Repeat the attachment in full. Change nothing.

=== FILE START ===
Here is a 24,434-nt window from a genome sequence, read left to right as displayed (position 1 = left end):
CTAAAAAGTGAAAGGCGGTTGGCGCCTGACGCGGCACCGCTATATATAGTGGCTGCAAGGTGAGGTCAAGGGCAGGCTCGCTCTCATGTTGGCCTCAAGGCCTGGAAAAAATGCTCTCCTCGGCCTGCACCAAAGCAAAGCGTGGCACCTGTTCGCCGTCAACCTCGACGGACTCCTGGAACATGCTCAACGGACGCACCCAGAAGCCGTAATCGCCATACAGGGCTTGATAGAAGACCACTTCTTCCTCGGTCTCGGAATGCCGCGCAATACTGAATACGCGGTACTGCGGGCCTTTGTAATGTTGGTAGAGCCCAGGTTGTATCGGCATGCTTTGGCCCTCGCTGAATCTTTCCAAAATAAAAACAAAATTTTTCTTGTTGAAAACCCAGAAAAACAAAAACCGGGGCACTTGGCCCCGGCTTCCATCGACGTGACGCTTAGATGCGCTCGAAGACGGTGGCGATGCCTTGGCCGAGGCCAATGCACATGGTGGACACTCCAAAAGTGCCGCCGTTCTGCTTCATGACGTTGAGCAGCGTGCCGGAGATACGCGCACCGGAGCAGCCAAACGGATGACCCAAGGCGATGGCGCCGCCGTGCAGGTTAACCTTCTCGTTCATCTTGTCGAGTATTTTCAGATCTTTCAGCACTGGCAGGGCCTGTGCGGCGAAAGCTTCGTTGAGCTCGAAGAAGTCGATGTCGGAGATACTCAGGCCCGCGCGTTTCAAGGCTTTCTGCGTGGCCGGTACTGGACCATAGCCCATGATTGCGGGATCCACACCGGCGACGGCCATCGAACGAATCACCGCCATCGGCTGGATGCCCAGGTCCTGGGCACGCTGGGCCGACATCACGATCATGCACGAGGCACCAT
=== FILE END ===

Here is a 24,434-nt window from a genome sequence, read left to right as displayed (position 1 = left end):
CTAAAAAGTGAAAGGCGGTTGGCGCCTGACGCGGCACCGCTATATATAGTGGCTGCAAGGTGAGGTCAAGGGCAGGCTCGCTCTCATGTTGGCCTCAAGGCCTGGAAAAAATGCTCTCCTCGGCCTGCACCAAAGCAAAGCGTGGCACCTGTTCGCCGTCAACCTCGACGGACTCCTGGAACATGCTCAACGGACGCACCCAGAAGCCGTAATCGCCATACAGGGCTTGATAGAAGACCACTTCTTCCTCGGTCTCGGAATGCCGCGCAATACTGAATACGCGGTACTGCGGGCCTTTGTAATGTTGGTAGAGCCCAGGTTGTATCGGCATGCTTTGGCCCTCGCTGAATCTTTCCAAAATAAAAACAAAATTTTTCTTGTTGAAAACCCAGAAAAACAAAAACCGGGGCACTTGGCCCCGGCTTCCATCGACGTGACGCTTAGATGCGCTCGAAGACGGTGGCGATGCCTTGGCCGAGGCCAATGCACATGGTGGACACTCCAAAAGTGCCGCCGTTCTGCTTCATGACGTTGAGCAGCGTGCCGGAGATACGCGCACCGGAGCAGCCAAACGGATGACCCAAGGCGATGGCGCCGCCGTGCAGGTTAACCTTCTCGTTCATCTTGTCGAGTATTTTCAGATCTTTCAGCACTGGCAGGGCCTGTGCGGCGAAAGCTTCGTTGAGCTCGAAGAAGTCGATGTCGGAGATACTCAGGCCCGCGCGTTTCAAGGCTTTCTGCGTGGCCGGTACTGGACCATAGCCCATGATTGCGGGATCCACACCGGCGACGGCCATCGAACGAATCACCGCCATCGGCTGGATGCCCAGGTCCTGGGCACGCTGGGCCGACATCACGATCATGCACGAGGCACCAT